Not all injection drug users are created equal: Heterogeneity of HIV, hepatitis C virus, and hepatitis B virus infection in Georgia

Mark H. Kuniholm, Malvina Aladashvili, Carlos Del Rio, Ketavan Stvilia, Nino Gabelia, Rohit A. Chitale, Tengiz Tsertsvadze, Kenrad E. Nelson

Research output: Contribution to journalArticlepeer-review

10 Scopus citations

Abstract

Injection drug users (IDU) are widely believed to have accelerated the looming HIV/AIDS epidemic now faced by the Russian Federation and countries of the former Soviet Union. However, IDUs may be heterogeneous with regard to risk behaviors, and a subpopulation may be responsible for the majority of blood-borne pathogen transmission. We studied 926 adult injection drug users (IDU) from the cities of Tbilisi, Batumi, and Poti in Georgia, a small country in the Caucuses region between the Black and Caspian Seas, between 1997 and 1998. Study participants were administered a confidential questionnaire and were tested for antibody to HIV, hepatitis C virus (HCV), hepatitis B virus surface antigen (HBsAg), and hepatitis B core antibody (anti-HBc). Five (0.5%) individuals were positive for HIV; 539 (58.2%), for HCV; 67 (7.2%), for HBsAg; and 475, for (51.3%) anti-HBc. Surveyed individuals, 88.7%, reported sharing needles with others, and needle sharing with more than 10 other individuals versus no sharing was a highly significant predictor (OR: 278.12, 95% CI: 77.57, 997.20) of HCV seropositivity. In adjusted analysis, individuals who usually injected stolen medical/synthetic drugs had significantly lower odds of HCV (OR: 0.38, 95% CI: 0.22, 0.68) and HBV (OR: 0.58, 95% CI: 0.37, 0.90) than individuals most commonly injecting opium. Despite some limitations, these results suggest the presence of substantial heterogeneity between different injection drug-using groups in Georgia. Identification of high-risk IDU subpopulations is vital to efficiently target risk reduction programs and to prevent confounding by risk status in large HIV/AIDS behavioral intervention and vaccine trials.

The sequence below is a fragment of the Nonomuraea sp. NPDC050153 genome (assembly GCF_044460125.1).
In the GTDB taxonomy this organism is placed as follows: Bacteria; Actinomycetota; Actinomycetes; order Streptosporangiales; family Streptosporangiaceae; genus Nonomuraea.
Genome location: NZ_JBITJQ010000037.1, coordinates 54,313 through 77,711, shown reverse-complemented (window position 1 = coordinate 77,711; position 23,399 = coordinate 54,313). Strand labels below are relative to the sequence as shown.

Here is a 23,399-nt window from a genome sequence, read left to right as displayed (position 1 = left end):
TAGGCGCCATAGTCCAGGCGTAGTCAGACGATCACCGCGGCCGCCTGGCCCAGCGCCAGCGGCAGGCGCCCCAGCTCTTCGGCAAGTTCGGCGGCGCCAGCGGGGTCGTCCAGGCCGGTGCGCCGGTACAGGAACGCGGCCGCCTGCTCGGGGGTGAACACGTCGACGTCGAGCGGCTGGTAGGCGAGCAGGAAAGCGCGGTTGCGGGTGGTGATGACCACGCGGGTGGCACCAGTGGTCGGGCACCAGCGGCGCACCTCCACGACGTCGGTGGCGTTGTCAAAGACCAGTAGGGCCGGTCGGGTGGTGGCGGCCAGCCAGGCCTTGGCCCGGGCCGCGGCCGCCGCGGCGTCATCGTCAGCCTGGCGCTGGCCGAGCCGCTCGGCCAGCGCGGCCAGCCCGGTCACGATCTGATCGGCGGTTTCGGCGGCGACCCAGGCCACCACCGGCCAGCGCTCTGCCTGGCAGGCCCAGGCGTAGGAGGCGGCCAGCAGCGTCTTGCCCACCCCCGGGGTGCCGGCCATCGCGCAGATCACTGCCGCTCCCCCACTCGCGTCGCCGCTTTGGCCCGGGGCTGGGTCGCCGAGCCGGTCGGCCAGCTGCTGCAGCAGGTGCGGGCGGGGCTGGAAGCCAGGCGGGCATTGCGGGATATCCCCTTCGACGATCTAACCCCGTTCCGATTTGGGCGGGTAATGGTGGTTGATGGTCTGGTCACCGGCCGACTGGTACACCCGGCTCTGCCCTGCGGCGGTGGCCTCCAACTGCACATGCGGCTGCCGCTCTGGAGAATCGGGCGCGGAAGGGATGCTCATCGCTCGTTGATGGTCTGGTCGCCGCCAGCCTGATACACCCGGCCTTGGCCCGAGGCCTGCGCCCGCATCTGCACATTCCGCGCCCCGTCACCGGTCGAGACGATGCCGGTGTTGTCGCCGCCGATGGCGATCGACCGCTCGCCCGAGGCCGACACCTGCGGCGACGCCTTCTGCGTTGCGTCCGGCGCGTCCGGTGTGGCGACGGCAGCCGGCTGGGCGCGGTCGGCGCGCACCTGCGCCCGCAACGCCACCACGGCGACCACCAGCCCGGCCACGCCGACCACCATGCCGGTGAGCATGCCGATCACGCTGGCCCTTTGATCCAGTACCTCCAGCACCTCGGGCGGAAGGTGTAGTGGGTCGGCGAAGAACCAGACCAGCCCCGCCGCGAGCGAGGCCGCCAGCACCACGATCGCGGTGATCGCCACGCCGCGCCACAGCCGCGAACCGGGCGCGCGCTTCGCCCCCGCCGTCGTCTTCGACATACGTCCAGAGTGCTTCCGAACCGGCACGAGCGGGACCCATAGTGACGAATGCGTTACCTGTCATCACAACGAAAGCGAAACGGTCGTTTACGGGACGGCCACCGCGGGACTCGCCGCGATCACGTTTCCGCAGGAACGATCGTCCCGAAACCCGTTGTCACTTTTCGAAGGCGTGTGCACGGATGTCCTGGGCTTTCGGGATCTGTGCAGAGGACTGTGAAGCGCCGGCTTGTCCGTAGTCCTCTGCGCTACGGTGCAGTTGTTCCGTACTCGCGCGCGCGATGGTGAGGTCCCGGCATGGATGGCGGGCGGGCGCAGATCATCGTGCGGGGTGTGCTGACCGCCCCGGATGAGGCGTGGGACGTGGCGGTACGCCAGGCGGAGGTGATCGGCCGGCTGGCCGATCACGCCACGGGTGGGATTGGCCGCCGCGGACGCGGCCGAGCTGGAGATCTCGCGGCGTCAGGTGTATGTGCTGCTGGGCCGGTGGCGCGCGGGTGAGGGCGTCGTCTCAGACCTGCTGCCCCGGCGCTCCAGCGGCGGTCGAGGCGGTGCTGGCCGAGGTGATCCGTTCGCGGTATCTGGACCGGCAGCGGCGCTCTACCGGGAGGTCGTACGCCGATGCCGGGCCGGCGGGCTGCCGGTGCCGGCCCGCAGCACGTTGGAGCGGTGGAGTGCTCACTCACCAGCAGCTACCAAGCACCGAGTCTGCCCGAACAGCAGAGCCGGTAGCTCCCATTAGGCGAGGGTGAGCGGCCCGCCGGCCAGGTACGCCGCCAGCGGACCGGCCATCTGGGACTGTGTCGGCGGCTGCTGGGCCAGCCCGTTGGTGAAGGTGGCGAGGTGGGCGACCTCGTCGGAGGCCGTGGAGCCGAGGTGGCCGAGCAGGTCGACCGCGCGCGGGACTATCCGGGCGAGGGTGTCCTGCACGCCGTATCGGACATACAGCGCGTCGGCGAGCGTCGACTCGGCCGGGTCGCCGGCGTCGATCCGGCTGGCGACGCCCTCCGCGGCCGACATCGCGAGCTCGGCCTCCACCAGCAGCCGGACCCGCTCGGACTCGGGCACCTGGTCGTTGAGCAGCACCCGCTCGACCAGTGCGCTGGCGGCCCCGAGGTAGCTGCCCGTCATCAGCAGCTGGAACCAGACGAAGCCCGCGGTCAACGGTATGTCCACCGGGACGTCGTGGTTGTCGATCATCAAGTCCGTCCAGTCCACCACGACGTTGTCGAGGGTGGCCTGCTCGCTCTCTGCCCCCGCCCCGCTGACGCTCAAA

Original languageEnglish (US)
Pages (from-to)1424-1437
Number of pages14
JournalSubstance Use and Misuse
Volume43
Issue number10
DOIs
StatePublished - Aug 2008

Keywords

  • Caucasus region
  • Epidemiology
  • Former Soviet Union
  • Georgia
  • HIV
  • Hepatitis B virus
  • Hepatitis C virus
  • Heroin
  • Injection drug users
  • Synthetic drugs

ASJC Scopus subject areas

  • Medicine (miscellaneous)
  • Health(social science)
  • Public Health, Environmental and Occupational Health
  • Psychiatry and Mental health

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